In this day and age the absence of other humans is a rare commodity, which made my backpacking trip to Glasses Lake west of Lake Wenatchee that much more rewarding.
My friend, Whitney, and I spent only two days and one night up at the remote alpine lake destination, but while there we didn’t see a single human being. The lake is clear, fresh and fed by snowmelt. Its water is beautiful shades of turquoise and emerald. Granite boulder fields surround it, as well as lush, green vegetation.
The hike to Glasses Lake is a 10-mile trip over 2,000 feet of elevation. It requires bushwhacking through an overgrown trail system, as well as climbing up cliff faces while grabbing onto roots. It is not an easy hike and with a backpack over 30 pounds it is definitely challenging.
We got to the Heather Lake Trailhead at about 11 a.m. and I saw six vehicles parked there, including our own. Considering some of the hikes I’ve been on lately six is a pretty low number. I was hoping that most of the hikers were headed to Heather and not Glasses Lake, which turned out to be true.
The hike started easily walking through a fir tree forest next to a small river. The first two miles are almost completely flat and it is bit deceiving.
Then you cross a bridge over a waterfall and you hit the elevation gain. The trail goes straight up over the next mile to Heather Lake and I found myself panting under my heavy pack. I had to stop several times to catch my breath.
Heather Lake is a nice destination and as a day hike fairly easy at only 3.5 miles and 1,200 feet of elevation. It’s surrounded by a dense forest and the water is clear and cold.
I went backpacking to Heather Lake over a month ago and the fishing there for trout is excellent.
But it isn’t as pretty as Glasses Lake, so we crossed a log jam and hit the trail again.
At this point it really started feeling like an adventure. We climbed over downed trees, trying to find the narrow trail under bushes and through the undergrowth. All the while Whitney was finding huckleberries and munching happily on them.
We didn’t find many huckleberries, their prime time had passed, but the few berries we found were still enjoyable.
We made it the end of Heather Lake having only lost the trail once for a few seconds, but then the real hike began.
There isn’t a sign for the Glasses Lake Trail, but there is a sign that says no campfires nailed onto a tree. At the sign hikers need to turn 90 degrees left and head up what looks like an old creek bed.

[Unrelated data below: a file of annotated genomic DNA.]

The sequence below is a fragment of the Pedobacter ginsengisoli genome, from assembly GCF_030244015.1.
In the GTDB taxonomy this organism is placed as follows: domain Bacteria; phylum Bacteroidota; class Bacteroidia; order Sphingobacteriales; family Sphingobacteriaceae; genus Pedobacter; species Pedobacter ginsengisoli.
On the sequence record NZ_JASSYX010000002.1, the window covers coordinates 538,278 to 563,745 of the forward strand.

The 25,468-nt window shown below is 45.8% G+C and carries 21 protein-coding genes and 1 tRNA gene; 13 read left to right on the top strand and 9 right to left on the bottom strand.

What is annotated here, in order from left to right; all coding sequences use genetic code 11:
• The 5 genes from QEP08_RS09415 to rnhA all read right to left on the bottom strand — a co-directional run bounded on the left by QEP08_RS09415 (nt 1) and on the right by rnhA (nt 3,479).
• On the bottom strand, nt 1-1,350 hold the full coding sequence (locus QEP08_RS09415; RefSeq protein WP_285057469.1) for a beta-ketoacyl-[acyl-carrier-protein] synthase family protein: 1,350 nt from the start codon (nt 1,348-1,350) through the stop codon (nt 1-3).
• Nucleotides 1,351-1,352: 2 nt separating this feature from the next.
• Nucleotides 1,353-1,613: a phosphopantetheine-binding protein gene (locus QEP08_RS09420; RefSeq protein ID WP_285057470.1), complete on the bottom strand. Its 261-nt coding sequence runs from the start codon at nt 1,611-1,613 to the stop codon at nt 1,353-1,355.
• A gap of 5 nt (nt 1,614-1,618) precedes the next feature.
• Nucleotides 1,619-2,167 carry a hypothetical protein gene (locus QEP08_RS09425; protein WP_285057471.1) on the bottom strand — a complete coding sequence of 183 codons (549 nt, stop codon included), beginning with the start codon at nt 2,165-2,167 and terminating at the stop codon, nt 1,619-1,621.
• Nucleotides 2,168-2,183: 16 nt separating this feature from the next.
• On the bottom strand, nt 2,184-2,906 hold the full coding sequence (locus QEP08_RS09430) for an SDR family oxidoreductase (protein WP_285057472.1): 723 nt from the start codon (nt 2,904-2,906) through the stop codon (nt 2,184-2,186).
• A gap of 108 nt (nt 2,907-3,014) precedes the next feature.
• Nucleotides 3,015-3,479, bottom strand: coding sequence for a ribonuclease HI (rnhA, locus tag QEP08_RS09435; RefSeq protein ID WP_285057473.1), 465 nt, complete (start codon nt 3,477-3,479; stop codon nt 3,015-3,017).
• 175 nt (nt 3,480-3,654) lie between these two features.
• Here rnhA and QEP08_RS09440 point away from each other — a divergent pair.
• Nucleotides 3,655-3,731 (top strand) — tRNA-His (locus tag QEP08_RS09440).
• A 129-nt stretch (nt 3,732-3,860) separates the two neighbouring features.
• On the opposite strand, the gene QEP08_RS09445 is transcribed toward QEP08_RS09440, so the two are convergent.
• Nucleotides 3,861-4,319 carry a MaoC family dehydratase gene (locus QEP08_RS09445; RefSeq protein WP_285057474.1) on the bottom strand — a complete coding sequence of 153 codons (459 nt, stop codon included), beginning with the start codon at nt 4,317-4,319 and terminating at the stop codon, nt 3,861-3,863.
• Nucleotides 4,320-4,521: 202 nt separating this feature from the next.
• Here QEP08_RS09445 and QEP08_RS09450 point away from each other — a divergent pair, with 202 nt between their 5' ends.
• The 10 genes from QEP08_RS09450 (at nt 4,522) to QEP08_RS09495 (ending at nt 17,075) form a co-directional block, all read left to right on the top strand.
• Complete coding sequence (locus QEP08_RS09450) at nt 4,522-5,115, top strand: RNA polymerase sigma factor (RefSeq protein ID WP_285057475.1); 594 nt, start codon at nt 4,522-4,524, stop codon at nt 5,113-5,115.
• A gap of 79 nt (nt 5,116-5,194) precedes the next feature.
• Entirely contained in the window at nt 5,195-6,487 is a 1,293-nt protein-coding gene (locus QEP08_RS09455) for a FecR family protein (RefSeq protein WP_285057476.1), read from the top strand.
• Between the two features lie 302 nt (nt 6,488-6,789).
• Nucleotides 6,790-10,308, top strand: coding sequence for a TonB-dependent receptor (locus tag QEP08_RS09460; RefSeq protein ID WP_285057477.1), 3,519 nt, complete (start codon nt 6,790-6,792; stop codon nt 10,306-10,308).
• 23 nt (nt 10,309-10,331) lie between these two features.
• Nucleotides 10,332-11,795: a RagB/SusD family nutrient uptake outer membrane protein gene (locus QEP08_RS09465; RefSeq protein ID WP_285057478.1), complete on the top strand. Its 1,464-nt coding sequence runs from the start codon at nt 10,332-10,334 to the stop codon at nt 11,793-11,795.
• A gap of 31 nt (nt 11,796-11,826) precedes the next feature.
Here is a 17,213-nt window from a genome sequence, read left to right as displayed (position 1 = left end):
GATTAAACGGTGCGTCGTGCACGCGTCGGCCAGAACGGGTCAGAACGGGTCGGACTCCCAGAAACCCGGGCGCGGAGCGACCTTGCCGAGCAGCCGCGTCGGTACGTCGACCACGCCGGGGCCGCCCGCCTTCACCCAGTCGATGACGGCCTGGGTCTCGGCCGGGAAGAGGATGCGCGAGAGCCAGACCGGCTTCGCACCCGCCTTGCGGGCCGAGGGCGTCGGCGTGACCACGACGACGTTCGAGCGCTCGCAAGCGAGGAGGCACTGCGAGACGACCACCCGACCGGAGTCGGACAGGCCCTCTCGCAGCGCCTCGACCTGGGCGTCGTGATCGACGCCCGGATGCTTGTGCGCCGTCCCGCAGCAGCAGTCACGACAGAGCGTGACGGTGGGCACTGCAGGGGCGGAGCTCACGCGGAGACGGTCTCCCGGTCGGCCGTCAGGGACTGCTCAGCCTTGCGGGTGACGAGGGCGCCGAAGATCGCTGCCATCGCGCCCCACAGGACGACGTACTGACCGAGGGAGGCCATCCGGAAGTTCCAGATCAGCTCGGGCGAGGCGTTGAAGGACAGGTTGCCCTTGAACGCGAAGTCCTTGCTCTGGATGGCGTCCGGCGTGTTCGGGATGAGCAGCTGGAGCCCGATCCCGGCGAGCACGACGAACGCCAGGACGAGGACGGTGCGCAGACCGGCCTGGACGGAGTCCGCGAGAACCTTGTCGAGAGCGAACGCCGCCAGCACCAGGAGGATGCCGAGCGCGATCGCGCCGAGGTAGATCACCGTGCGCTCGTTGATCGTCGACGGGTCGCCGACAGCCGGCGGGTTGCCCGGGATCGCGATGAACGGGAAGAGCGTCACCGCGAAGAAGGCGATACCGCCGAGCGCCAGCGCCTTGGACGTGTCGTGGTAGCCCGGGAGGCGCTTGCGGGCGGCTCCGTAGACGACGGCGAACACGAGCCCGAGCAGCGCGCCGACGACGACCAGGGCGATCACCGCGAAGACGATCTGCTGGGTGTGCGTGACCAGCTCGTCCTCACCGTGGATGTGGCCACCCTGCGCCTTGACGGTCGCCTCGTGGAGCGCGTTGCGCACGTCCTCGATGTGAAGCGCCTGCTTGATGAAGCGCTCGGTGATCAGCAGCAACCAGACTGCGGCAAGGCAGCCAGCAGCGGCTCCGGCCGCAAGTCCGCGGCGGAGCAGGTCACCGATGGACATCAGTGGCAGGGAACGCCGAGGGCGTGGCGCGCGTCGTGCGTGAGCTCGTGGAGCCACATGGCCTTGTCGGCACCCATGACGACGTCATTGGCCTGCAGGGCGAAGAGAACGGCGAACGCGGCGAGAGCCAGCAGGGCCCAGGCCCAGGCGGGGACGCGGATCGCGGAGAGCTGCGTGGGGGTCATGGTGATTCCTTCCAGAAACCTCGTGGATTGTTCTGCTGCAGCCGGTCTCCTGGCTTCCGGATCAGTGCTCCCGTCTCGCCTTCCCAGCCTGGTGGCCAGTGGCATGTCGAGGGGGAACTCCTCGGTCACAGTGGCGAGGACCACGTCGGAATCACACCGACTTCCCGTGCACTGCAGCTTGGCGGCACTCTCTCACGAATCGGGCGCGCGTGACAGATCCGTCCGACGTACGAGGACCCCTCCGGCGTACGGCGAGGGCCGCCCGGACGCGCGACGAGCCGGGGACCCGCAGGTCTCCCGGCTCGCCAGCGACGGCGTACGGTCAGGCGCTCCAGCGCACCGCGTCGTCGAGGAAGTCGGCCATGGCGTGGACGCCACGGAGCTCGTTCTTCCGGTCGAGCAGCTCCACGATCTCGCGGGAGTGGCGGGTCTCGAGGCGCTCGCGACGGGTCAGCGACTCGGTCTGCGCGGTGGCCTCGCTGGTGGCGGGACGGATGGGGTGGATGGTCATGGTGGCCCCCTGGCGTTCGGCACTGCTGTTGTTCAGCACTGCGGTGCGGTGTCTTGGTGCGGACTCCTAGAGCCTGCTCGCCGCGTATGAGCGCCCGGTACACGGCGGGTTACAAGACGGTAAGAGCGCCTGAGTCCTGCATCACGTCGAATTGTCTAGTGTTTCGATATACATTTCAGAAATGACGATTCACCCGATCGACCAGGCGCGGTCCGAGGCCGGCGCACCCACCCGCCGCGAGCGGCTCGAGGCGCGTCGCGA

It’s about a mile from that point up to Glasses Lake and about 800 feet of elevation gain. The trail is barely perceptible through the brush and parts of it requires walking along old logs or knowing to walk around to the other side of trees.
There are also about five points during the trip where hikers are required to climb up a cliff face using handholds in the rocks and roots. It would be challenging enough by itself, but with a 30-plus pound pack it becomes real interesting.
I started to get extremely winded at this point and my muscles began to cramp. We took several long breaks before we got to the top and were rewarded by the sight of Glasses’ crystal waters.
But as we made it towards the campground I was descending down a cliff when I got a Charley horse in my left leg. The pain was so serious I screamed out loud. I’ve never actually done that before while hiking.
We made it to the campground, though, without further incident and my leg felt fine at that point. We jumped in the cold water and rinsed the sweat off our bodies. It was about 4:30 p.m. when we got there.
I can only describe the 18 hours we spent there as magical. The stars that night as we slept were brilliant. I swear I could see entire galaxies poke out of the dream fabric of the night.
The next day we walked barefoot around the edge of the lake. We climbed boulders with our fingers and toes, and swam through the surprisingly warm water.
Whitney even braved about a 20-foot drop off a granite cliff and into a surprisingly deep pool. I’m a chicken when it comes to heights and couldn’t do it.
By the time we got back to my car the next day we were tired, but felt thoroughly rewarded.
Whitney kept on asking me how I would describe the experience when I wrote about it later and I mulled it over as we walked back. The thought that kept on returning to me was of my childhood.
My parents owned three-acres of property and about two-acres of it were forested. I spent my childhood running barefoot through trails I’d made myself, pushing through bushes, balancing on logs and splashing through creeks.
The weekend we spent in the mountains in solitude helped me regain a glimmer of that childlike glee. It was an adventure the likes of which can only best be described through the eyes of 10-year old boy making forts and slaying dragons in his backyard. For 18-hours I got to meet him once again.